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In ancient Japan, there was a drum that was used to intimidate enemies on the battlefield, in Kubuki theater, at festivals, and in Buddhist rituals. One legend says that the sound of the drum defined the boundaries of a town: when you couldn’t hear the beats any longer, you had left the bounds of the town. This is taiko, the drumming that spent most of its history as the exclusive domain of Japanese men. Traditionally, only one person would play at a time, replicating common patterns and beats.
By the time World War II rolled around, taiko had faded. Many of the realms it had ruled were no longer a part of Japanese life, and it was relegated to festivals and religious ceremonies. So how is it that this historically exclusive art is now wildly popular on the West Coast of the US and is spreading through the continent?
Enter Daihachi Oguchi, a jazz drummer who unearthed a piece of taiko music. In a move completely breaking from tradition, Oguchi decided to bring together a whole group of people to play overlapping rhythms, creating more complexity and interest. He tried using different kinds of drums to play different parts, smaller ones for the beat and deeper ones as features. The new version was called kumi-daiko (group drumming) and it caught on in a big way in Japan.
Sukeroku Daiko, a group that formed a few years later, further revamped the drumming by moving the drums onto slanted stands, allowing for more movement and fluid choreography. Japan was seeing a complete renaissance of taiko.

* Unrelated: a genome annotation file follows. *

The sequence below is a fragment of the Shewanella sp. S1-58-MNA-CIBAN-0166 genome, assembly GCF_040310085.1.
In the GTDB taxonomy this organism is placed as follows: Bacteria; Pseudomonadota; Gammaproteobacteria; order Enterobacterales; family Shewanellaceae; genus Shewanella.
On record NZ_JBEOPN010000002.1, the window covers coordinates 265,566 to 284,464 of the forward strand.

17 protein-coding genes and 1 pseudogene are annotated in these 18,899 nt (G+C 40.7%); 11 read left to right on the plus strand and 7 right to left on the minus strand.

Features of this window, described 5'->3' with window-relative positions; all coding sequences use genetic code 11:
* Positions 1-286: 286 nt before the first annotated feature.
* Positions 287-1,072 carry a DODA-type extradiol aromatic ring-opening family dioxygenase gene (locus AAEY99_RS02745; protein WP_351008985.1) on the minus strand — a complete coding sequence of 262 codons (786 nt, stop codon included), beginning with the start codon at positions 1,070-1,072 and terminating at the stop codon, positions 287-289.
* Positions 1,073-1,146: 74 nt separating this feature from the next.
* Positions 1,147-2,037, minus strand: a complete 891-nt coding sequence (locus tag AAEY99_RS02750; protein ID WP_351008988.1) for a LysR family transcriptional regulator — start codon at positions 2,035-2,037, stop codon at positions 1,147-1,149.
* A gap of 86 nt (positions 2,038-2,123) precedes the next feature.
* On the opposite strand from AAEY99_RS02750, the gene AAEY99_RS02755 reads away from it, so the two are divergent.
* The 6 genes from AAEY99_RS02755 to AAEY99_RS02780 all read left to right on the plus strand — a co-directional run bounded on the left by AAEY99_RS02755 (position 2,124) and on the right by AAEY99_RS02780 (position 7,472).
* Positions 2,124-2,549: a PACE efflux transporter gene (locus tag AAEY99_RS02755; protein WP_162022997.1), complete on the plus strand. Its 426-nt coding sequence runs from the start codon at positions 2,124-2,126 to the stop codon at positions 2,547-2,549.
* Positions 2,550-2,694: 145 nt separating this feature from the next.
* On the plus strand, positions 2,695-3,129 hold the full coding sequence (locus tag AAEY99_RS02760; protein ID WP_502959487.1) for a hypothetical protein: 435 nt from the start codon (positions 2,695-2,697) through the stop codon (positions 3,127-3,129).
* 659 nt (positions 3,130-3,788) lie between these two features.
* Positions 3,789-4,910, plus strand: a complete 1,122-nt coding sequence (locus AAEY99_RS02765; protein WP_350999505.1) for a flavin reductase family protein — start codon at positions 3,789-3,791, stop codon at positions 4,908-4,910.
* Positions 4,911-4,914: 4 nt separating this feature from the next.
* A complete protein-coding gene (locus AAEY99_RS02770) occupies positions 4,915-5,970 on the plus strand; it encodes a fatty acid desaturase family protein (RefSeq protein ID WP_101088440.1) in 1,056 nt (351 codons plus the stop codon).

Today, some of the most elite taiko groups in the world are based in the US. How did taiko make the leap?
After World War II and Japanese internment, many Japanese-Americans shunned traditional Japanese culture in an attempt to assimilate. So when Seiichi Tanaka moved to San Francisco in 1967 to open a martial arts dojo, he saw no taiko anywhere. During the yearly matsuri festival, he became determined to introduce taiko in America. He found a local Buddhist temple with a couple of drums and taiko in America was born. After he opened the San Francisco Taiko Dojo, groups began to pop up along the coast, quickly exploding into an art form that inescapably caught the attention of thousands.
Since then, approximately 1000 taiko groups have sprung up in America, on campuses, as professional music ensembles, and as festival entertainment. It’s become wildly popular with women, especially those who want to get in touch with their Japanese heritage but aren’t interested in staying quiet. It’s easy to see why. The drumming has become intensely energetic, beautiful, intricate, and powerful. On the west coast, there are taiko groups in nearly every city, especially in California. Taiko musicians have started collaborating with DJs, with traditional musicians, and with just about anything that makes noise (up to and including cloggers). In 2006, LA group TaikoProject was featured in a Mitsubishi ad, followed up with performances at the 2009 Academy Awards and the 2011 Grammy Awards. It’s hard to deny that taiko has fully arrived.